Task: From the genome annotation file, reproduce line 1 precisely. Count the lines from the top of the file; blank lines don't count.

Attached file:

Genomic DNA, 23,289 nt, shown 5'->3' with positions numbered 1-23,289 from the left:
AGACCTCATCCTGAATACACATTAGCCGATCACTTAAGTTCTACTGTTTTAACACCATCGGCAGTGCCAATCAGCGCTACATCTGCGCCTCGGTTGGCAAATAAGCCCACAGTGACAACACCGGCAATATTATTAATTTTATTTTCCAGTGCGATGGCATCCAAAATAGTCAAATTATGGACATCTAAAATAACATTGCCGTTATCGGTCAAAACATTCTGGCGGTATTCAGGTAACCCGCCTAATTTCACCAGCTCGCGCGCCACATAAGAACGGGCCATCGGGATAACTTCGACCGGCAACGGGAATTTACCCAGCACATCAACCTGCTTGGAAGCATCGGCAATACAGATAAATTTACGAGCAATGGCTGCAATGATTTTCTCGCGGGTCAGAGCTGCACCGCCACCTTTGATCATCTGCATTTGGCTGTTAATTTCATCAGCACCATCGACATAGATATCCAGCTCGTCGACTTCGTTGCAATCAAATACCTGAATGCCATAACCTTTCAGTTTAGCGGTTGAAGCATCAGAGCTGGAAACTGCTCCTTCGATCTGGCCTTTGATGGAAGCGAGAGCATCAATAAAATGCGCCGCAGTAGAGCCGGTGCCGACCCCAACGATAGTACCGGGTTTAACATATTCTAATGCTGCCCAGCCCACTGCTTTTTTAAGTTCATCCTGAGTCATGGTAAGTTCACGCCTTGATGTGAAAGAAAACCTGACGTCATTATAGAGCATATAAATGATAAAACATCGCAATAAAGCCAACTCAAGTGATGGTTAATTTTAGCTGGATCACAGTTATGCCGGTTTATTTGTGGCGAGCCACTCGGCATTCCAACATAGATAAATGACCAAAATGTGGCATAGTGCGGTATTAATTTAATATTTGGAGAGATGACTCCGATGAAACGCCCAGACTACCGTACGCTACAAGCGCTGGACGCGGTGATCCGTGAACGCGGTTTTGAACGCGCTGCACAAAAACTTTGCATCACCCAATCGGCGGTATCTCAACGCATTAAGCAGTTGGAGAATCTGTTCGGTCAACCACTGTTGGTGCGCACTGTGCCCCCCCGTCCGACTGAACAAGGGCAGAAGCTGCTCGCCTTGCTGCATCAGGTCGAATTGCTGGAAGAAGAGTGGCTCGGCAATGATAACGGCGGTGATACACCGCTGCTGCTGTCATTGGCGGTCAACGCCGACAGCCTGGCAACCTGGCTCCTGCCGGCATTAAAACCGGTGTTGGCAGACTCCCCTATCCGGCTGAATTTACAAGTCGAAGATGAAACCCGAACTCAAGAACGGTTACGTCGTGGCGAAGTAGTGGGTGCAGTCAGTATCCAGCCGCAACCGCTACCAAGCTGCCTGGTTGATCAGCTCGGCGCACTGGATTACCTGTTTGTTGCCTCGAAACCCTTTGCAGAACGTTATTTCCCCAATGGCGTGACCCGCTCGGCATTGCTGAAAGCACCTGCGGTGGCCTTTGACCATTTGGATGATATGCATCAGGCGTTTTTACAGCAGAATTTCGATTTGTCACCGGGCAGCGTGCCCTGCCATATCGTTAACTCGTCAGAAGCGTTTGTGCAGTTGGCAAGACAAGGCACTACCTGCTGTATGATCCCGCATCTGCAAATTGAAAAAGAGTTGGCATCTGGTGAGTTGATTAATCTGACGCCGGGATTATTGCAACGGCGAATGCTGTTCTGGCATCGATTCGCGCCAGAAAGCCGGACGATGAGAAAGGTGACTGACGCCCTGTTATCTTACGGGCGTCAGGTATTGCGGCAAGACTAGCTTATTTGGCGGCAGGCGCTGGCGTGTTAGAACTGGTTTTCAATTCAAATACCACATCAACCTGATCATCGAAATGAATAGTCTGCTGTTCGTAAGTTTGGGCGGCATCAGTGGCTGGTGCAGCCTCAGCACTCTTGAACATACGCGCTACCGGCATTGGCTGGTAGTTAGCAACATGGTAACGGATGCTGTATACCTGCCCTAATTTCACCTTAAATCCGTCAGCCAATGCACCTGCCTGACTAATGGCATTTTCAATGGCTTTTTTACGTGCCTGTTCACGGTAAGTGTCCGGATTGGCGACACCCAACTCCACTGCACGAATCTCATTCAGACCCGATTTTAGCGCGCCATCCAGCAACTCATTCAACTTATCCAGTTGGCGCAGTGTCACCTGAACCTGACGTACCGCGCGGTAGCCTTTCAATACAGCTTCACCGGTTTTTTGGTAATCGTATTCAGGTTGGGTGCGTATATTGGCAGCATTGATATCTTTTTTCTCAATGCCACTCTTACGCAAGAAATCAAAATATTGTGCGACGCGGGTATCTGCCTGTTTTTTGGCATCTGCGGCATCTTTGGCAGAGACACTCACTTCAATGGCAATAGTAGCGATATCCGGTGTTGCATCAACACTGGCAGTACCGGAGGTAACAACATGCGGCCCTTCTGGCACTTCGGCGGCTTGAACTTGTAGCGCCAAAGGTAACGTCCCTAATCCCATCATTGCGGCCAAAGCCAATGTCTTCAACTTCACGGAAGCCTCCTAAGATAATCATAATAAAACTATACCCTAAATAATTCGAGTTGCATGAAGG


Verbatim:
Genomic DNA, 23,289 nt, shown 5'->3' with positions numbered 1-23,289 from the left: